I shouted to them in the castle to serve my supper out in the garden. The old woman, the grim old man, the maids—I made them all come and sit at table with me under the trees. I brought out my fiddle and played, and ate and drank between-whiles. Then they all grew merry; the old man smoothed the grim wrinkles out of his face, and emptied glass after glass, the old woman chattered away—heaven knows about what, and the maids began to dance together on the green-sward. At last the pale student approached inquisitively, cast a scornful glance at the party, and was about to pass on with great dignity. But I sprang up in a twinkling, and, before he knew what I was about, seized him by his long surtout and waltzed merrily round with him. He actually began to try to dance after the latest and most approved fashion, and footed it so nimbly that the moisture stood in beads upon his forehead, his long coat flew round like a wheel, and he looked at me so strangely withal, and his eyes rolled so, that I began to be really afraid of him, and suddenly released him.

The old woman was very curious to know the contents of the note, and why I was so very merry of a sudden. But the matter was far too intricate for me to be able to explain it to her. I merely pointed to a couple of storks that were sailing through the air far above our heads, and said that so must I go, far, far away. At this she opened her bleared eyes wide, and cast a sinister glance first at me and then at the old man. After that, I noticed as often as I turned away that they put their heads together and talked eagerly, glancing askance toward me from time to time.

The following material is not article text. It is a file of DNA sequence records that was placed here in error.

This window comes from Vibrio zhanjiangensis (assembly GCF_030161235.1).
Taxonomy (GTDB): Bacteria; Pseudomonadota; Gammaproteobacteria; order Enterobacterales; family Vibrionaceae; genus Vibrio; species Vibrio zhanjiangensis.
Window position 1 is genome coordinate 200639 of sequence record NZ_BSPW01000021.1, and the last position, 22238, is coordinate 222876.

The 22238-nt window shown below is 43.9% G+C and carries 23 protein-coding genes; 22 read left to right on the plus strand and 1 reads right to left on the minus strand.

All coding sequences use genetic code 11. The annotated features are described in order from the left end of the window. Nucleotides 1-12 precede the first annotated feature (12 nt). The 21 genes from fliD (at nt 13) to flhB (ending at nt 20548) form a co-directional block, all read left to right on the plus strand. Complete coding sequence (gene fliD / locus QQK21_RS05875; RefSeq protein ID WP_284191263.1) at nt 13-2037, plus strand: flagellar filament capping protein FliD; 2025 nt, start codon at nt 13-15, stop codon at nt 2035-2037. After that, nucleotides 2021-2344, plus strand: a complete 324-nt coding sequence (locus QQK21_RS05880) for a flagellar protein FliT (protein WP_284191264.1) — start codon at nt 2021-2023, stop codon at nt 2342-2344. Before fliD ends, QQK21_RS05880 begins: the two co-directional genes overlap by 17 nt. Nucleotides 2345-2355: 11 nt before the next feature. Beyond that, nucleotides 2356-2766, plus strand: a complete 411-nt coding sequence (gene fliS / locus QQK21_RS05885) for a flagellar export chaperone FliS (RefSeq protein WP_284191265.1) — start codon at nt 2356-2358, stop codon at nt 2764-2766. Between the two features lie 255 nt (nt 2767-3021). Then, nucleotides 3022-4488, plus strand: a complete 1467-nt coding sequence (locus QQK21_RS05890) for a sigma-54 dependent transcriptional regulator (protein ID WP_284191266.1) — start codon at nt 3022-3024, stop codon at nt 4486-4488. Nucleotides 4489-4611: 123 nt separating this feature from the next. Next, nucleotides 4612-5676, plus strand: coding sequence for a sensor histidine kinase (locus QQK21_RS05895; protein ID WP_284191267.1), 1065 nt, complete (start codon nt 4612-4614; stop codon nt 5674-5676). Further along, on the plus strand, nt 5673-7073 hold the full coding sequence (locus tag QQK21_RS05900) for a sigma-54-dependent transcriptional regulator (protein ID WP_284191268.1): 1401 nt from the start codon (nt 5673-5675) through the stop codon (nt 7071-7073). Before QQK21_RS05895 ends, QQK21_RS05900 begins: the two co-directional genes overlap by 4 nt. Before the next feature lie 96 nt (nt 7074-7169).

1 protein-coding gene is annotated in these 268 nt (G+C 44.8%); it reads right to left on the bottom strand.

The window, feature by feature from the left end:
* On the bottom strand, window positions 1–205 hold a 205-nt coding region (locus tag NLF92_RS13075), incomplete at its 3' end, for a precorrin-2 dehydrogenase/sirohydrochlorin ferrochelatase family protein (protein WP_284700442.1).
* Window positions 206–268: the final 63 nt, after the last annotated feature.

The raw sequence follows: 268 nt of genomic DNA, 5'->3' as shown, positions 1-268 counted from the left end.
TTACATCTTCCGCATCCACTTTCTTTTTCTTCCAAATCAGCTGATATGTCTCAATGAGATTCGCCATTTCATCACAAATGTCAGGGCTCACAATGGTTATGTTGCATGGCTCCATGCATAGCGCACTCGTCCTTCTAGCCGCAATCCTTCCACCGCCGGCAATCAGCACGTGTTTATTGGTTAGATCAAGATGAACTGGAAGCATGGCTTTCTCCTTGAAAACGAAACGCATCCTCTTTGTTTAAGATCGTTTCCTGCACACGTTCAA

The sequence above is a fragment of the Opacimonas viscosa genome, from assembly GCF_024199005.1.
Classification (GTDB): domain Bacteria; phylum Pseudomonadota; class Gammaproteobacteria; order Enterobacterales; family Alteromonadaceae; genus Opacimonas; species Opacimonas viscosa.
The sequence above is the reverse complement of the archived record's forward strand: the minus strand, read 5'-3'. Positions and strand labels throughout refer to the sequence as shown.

This puzzled me. I pondered upon what scheme they could be hatching, and I grew more quiet. The sun had long set, so I wished them all good night and betook myself thoughtfully to my bedroom.

I felt so happy and so restless that for a long while I paced the apartment to and fro. Outside, the wind was driving black, heavy clouds high above the castle-tower; the nearest mountain-summit could be scarcely discerned in the thick darkness. Then I thought I heard voices in the garden below. I put out my candle and sat down at the window. The voices seemed to come nearer, speaking in low tones, and suddenly a long ray of light shot from a small lantern concealed under the cloak of a dark figure. I instantly recognized the grim old steward and the old housekeeper. The light flashed in the face of the old woman, who looked to me more hideous than ever, and upon the blade of a long knife which she held in her hand. I could plainly see that both of them were looking up at my window. Then the steward folded his cloak more closely, and all was dark and silent.

"What do they want," I thought, "out in the garden, at this hour?" I shuddered; I could not help recalling all the stories of murders that I had ever heard—all the tales of witches and robbers who slaughtered people that they might devour their hearts. Whilst I was filled with such thoughts, I heard footsteps coming up the stairs softly, then very softly along the narrow passage directly to my door; and at the same time I thought I heard voices whispering together. I ran hastily to the other end of the room and behind a large table, which I could lift and bang against the door as soon as anything stirred outside. But in the darkness I upset a chair, which made a tremendous crash. In an instant all was profound silence outside. I listened behind the table, staring at the door as if I could pierce it with my eyes, which felt as if they were starting from my head. When I had kept so quiet for a while that the buzzing of a fly could have been plainly heard, I distinguished the sound of a key softly put into the keyhole of my door on the outside. I was just about to make a demonstration with my table, when the key was turned slowly three times round in the lock, and then cautiously withdrawn, after which the footsteps retreated along the passage and down the staircase.

I took a long breath. "Oho!" I thought, "they have locked me up that all may be easy when I am sound asleep." I tried the door, and found it locked, as was also the other door, behind which the pale maid slept. This had never been so before since I had been at the castle.